Dog shelters sometimes get a bad rap. The negative connotation that often accompanies dog shelters makes them seem like a scary place from the outside. However, if you take a closer look, these shelters are no different from the dairy farmer or hog raiser, who is just trying to give their animals the best possible lives they can. That’s exactly what Sasha Protopopova Ph.D., Assistant Professor, Companion Animals Science is here to prove. With the help of Protopopva, the Texas Tech University animal science department has recently added a companion animal science program, which focuses on animal welfare and well-being as well as human-animal interactions.
This new program will study dogs just like the one you might have running around in your backyard, to determine the correlation between behavior traits and adoption rates. Directed by Protopopova, the program focuses on the study of animal behavior in dogs. Their main goal? Get more dogs adopted from shelters.
Protopopova has focused her career on the behavior of dogs. As a dog lover herself, Protopopova is very passionate about this program and is excited to share her canine expertise with the animal science department of Texas Tech. Protopopova utilizes dogs at the at the Lubbock Animal Shelter, the Haven Animal Care Shelter and dogs from the community. With the help of these dogs, she is improving the lives of current and future animals.
The question that I ask at shelters is if we can increase adoption rates through behavior training in dogs.Sasha Protopopova
Protopopova has already seen immense success through her studies. During her dissertation research, she was able to actually increase adoption rates within the shelters she researched. This accomplishment gained the support of an animal welfare program called Mattie’s Fund, which gives research grants to people striving to improve the lives of animals.
This program is helping Protopopova take her already established and proven practices to shelters all across the country. With the help of Mattie’s Fund, her recent experiment will recruit six shelters across the nation “I want to improve adoption rates on a large national scale,” says Protopopova.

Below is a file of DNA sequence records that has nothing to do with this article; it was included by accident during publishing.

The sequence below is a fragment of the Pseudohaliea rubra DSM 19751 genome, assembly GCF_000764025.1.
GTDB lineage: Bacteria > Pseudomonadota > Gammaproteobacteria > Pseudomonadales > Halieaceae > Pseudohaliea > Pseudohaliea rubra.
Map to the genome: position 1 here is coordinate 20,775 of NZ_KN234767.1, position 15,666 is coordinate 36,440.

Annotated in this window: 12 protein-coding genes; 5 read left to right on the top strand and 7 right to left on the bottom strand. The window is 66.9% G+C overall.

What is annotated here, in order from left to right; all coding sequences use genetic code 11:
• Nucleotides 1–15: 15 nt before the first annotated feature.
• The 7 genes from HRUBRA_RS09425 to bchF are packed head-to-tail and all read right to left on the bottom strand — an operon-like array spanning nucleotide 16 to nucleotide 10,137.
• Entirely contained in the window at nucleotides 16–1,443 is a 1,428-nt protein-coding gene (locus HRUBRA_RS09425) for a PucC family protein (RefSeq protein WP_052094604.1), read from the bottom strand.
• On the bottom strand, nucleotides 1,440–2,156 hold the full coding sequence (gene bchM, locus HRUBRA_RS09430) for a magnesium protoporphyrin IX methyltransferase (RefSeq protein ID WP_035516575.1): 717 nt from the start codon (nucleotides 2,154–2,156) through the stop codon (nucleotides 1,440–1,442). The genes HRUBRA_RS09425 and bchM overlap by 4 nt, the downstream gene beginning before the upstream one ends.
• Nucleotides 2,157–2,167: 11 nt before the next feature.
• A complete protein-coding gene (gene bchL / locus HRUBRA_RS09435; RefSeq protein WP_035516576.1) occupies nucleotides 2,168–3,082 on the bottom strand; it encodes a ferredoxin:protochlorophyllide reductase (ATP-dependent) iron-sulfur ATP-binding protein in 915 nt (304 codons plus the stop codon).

Though Protopopova may sound like a hero to shelters, dogs and dog lovers alike, she is no stranger to the backlash from animal rights activist groups. Protopopova describes instances of the aggressive disapproval she has dealt with, especially regarding the lives of animals living in shelters.
“It is typical to get threats from these animal right groups of releasing these animals into the wild, which basically is a death sentence for those animals,” Protopopova says.
Protopopova’s goal is to improve the lives of dogs by getting them adopted from the shelters into homes where the can be cared for. Keeping these animals off the streets and improving their chances of finding a safe and caring home is of utmost importance to her research.
Along with studying behavior of shelter dogs, Protopopova looks into other aspects of improving the lives of these dogs through focusing on disease transmission and predicting which dogs are going to get sick in the shelter.
“The idea here is to prevent illness and treat animals faster,” she says.
Protopopova will be rearing her new departmental program along side Nathan Hall Ph.D. Hall, also earned his doctorate at the University of Florida where he studied behavior analysis on dogs.
“I have always been interested in animals and working with animals,” Hall said. “When I was growing up, I didn’t even know what Ph.D.s were.”
Hall discovered his career path during college, where he started his journey in the study of companion animal behavior with the dream of becoming a vet. He later decided he was more interested in the research side of things.
Contrasting from Protopopva’s work, Hall focused on the training of military dogs, specifically focusing on the study of behavioral techniques and genetic analysis to select optimal dogs to increase rate and selection in which dogs are used for military purposes. Hall studies military dogs that are imported over from Europe. The Lackland Air Force Base Located in San Antionio, Texas, sends teams over to Europe to pick out dogs to begin the training protocol for military purposes.
Hall explained that only 60-65 percent of these dogs actually become military dogs, while the other 40 percent are taken out of the program and adopted out to other training agencies or to become pet dogs.
Hall wants to improve this system to ensure the dogs being purchased and brought over form other locations are still given the best lives possible and reducing the rate of dogs that need to be adopted out.
“We are interested in using behavioral techniques to figure out how to select optimal dogs from the get-go in order to increase the rate of dogs which succeed in the training program,” Hall said.
While the companion animal science program may be brand new to Texas Tech, Protopopva and Hall are no strangers to the subject. Companion Animal Science classes will begin to be offered in the spring and fall semesters of 2017. Protopoova and hall are eager to recruit students to join them in their classes, “Students can get a wide variety of experience with companion animal science,” says Hall.